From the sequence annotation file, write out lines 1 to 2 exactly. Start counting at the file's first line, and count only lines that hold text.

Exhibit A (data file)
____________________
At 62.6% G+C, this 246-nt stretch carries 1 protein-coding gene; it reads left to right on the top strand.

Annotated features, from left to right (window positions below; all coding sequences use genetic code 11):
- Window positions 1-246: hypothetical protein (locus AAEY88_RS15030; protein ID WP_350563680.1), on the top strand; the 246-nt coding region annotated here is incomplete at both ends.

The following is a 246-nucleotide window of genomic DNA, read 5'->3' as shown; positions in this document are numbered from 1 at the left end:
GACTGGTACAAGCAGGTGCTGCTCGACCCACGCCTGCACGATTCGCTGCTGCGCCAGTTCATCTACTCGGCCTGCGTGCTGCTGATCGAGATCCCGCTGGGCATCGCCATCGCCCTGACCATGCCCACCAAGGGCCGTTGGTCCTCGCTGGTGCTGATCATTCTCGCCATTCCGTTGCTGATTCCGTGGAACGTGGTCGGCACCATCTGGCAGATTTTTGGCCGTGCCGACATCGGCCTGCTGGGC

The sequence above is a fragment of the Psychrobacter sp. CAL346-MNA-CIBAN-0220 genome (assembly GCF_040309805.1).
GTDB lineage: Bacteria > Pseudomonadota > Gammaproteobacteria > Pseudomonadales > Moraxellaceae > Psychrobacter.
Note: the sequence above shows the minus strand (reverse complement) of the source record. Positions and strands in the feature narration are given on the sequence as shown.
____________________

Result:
At 62.6% G+C, this 246-nt stretch carries 1 protein-coding gene; it reads left to right on the top strand.

Annotated features, from left to right (window positions below; all coding sequences use genetic code 11):